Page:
The color blue relates to much more than just sadness. It underlies the rich exoticism of lapis lazuli, the once greedily coveted source of the pigment ultramarine. Blue can symbolize desire; even Australia’s satin bowerbirds use blue objects in their courtship rituals. And artists the world over have dedicated major works to blue’s many depths. The color has a way of seizing the imagination, often from out of the blue.
The sapphire-blue Mediterranean Sea is “wine-dark,” according to Homer. The poet never even mentions the color blue, which has led some scholars to surmise that the ancient Greeks were color-blind. But blue is absent from most early literature. Curiously, studies indicate it has generally been the last color name to enter any language. Relative to other colors, blue actually appears infrequently in nature. Perhaps the most desirable among naturally blue things is lapis lazuli, an ultramarine rock often laced with fool’s gold (i.e., the mineral pyrite). Lapis’s often exorbitant value was historically determined by the rarity of other sources for the unique pigment.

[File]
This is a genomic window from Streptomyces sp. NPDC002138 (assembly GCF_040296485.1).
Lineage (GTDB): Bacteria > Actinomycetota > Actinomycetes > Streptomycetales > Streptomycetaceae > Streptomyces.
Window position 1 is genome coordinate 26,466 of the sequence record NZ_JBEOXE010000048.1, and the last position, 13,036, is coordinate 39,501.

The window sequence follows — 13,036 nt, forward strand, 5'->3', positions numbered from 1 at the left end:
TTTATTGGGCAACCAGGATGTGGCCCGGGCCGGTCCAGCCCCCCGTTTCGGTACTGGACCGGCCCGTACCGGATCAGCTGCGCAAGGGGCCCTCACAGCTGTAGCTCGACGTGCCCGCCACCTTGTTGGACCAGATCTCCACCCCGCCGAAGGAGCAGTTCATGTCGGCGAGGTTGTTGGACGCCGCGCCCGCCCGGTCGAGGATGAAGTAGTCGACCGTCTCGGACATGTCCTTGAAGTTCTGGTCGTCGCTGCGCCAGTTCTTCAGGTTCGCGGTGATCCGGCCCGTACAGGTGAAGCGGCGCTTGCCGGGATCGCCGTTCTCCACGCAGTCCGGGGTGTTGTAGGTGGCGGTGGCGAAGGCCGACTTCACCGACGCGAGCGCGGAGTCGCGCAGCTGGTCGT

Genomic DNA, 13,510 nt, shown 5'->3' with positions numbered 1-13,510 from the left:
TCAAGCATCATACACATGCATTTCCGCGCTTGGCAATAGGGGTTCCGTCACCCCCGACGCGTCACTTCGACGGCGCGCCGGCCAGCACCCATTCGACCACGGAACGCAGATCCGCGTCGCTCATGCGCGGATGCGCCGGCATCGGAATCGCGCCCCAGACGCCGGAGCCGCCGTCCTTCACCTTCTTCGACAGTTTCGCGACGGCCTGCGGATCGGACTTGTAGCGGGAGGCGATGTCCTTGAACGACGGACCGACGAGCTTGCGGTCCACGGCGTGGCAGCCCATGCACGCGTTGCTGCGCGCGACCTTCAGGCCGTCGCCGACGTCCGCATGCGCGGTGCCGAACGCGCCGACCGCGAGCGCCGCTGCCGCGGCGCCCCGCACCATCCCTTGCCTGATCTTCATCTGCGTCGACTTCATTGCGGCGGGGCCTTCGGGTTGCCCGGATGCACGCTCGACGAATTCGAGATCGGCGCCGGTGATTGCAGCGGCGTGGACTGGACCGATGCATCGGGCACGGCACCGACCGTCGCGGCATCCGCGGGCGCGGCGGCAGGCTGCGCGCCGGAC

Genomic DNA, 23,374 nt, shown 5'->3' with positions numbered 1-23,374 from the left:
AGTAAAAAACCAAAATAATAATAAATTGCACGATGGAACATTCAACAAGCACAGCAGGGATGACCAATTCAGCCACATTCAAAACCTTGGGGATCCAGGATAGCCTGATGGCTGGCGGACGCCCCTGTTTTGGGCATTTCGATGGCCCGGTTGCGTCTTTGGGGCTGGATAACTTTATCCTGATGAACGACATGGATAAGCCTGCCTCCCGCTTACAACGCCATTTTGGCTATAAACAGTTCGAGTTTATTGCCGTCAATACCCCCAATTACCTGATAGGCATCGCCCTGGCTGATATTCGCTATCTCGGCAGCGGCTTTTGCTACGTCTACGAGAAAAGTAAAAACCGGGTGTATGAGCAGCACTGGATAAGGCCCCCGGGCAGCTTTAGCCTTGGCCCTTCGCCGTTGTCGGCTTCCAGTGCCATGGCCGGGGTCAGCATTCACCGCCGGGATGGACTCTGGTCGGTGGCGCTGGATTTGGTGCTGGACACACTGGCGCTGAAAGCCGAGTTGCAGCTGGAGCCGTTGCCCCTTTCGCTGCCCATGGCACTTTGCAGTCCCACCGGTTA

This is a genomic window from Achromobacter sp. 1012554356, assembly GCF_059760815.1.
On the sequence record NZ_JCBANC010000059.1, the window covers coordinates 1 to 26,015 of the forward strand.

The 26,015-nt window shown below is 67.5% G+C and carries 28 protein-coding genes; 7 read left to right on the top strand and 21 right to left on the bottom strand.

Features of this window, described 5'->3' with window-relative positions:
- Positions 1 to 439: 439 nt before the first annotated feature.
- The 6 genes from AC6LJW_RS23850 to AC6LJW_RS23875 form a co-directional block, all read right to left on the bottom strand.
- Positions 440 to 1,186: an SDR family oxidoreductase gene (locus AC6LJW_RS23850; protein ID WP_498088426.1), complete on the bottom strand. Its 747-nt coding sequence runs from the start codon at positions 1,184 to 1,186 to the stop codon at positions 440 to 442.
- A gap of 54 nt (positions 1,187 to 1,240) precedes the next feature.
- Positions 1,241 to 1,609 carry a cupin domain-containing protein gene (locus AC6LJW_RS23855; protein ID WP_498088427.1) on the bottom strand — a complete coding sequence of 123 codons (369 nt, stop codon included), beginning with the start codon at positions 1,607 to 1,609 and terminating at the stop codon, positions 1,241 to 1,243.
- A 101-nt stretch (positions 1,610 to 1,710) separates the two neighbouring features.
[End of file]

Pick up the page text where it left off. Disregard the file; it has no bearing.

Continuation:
Australia’s satin bowerbirds decidedly prize blue. The males, themselves an inky purple-black, adorn their bowers with blue detritus—adding plastic bottle caps and other litter to blue shells, feathers and flowers. They “paint” their nests with berry juices and steal azure objects from rivals as they decorate these cribs designed to seduce females. But the avian bachelors often have little luck: Dozens of potential mates may check out the goods, but most will leave for bluer pastures without bestowing as much as a peck on the cheek.
Popular in ancient Middle Eastern and Egyptian funerary objects and jewelry, blue didn’t become a Western art fixture until after lapis lazuli was brought to a Venetian port around A.D. 1000. Soon the deep blue pigment ground from this semiprecious stone was so coveted and expensive that the Catholic Church all but cornered the market: During medieval times, blue appeared primarily in illuminated manuscripts and paintings of exalted figures, becoming, for example, the signature color of the Virgin Mary’s robes. As other sources and artificial dyes gradually became available, blue turned more secular.